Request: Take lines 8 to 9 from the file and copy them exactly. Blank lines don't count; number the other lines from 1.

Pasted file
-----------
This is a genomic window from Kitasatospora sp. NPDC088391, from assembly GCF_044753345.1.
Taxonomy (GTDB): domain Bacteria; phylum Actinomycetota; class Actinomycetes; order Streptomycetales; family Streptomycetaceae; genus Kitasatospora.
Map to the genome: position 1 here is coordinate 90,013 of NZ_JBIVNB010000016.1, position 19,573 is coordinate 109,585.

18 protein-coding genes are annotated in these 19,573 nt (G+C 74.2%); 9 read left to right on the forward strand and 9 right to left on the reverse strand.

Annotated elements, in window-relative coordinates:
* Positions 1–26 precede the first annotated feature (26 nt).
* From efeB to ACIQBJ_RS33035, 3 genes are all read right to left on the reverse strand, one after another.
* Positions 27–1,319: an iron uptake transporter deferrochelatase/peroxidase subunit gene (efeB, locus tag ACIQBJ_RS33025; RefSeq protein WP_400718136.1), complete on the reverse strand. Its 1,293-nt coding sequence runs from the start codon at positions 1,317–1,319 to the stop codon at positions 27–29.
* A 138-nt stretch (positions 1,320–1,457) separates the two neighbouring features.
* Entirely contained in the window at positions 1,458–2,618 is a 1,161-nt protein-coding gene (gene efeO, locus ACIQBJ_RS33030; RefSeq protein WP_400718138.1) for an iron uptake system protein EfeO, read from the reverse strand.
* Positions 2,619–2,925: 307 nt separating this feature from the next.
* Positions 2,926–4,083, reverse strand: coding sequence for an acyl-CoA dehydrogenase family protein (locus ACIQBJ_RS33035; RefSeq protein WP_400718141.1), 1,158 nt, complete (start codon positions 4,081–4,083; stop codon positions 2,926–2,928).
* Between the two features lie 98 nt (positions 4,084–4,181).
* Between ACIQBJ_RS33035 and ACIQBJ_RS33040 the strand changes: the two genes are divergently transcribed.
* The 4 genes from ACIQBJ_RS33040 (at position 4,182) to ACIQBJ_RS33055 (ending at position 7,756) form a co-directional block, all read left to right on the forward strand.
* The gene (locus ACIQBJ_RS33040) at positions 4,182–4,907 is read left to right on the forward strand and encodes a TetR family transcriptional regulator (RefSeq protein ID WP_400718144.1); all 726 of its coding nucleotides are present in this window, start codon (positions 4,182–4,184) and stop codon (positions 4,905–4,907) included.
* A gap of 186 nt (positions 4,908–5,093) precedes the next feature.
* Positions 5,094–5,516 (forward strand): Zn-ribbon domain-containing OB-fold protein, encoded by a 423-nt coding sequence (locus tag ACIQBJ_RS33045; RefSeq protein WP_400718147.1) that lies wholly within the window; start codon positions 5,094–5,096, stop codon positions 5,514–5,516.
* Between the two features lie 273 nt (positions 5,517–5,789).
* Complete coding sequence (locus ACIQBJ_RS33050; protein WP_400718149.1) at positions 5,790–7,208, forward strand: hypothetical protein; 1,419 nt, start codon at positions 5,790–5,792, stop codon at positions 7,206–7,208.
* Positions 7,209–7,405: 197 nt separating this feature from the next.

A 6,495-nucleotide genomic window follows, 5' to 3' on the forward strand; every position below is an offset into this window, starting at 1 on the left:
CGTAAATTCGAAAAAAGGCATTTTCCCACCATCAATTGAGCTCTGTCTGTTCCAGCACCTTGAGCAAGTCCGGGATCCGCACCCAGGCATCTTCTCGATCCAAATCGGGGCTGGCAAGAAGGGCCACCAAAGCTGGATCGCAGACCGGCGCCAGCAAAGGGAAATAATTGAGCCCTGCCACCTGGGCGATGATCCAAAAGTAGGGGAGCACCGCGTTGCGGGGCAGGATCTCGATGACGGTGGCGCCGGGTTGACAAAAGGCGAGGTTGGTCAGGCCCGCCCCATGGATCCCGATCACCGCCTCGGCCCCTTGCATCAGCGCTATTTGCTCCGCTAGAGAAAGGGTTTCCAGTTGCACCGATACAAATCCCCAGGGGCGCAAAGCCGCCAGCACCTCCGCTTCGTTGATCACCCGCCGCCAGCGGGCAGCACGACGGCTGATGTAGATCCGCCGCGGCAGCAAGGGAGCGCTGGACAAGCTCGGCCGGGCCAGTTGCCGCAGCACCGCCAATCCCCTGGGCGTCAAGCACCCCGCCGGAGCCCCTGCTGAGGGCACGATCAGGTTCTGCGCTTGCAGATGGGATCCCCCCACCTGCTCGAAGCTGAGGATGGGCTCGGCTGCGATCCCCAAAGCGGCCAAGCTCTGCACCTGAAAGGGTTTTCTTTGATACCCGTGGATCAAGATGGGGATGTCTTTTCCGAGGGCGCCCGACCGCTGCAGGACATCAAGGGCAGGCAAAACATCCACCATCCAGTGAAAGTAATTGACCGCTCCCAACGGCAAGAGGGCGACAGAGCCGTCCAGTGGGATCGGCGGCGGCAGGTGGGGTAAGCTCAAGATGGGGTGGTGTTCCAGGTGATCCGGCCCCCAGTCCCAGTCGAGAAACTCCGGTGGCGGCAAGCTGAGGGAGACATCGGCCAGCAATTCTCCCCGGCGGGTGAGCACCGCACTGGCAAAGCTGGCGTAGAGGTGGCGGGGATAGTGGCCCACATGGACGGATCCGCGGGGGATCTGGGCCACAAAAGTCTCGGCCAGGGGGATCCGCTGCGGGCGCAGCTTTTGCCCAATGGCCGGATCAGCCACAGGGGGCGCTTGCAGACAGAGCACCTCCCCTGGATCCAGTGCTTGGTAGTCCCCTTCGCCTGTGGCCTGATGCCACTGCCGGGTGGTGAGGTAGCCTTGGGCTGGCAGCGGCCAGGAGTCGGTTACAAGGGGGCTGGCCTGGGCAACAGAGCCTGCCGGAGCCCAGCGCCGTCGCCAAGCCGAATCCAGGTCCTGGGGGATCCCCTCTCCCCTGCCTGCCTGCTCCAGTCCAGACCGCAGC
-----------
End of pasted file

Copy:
* Positions 27–1,319: an iron uptake transporter deferrochelatase/peroxidase subunit gene (efeB, locus tag ACIQBJ_RS33025; RefSeq protein WP_400718136.1), complete on the reverse strand. Its 1,293-nt coding sequence runs from the start codon at positions 1,317–1,319 to the stop codon at positions 27–29.
* A 138-nt stretch (positions 1,320–1,457) separates the two neighbouring features.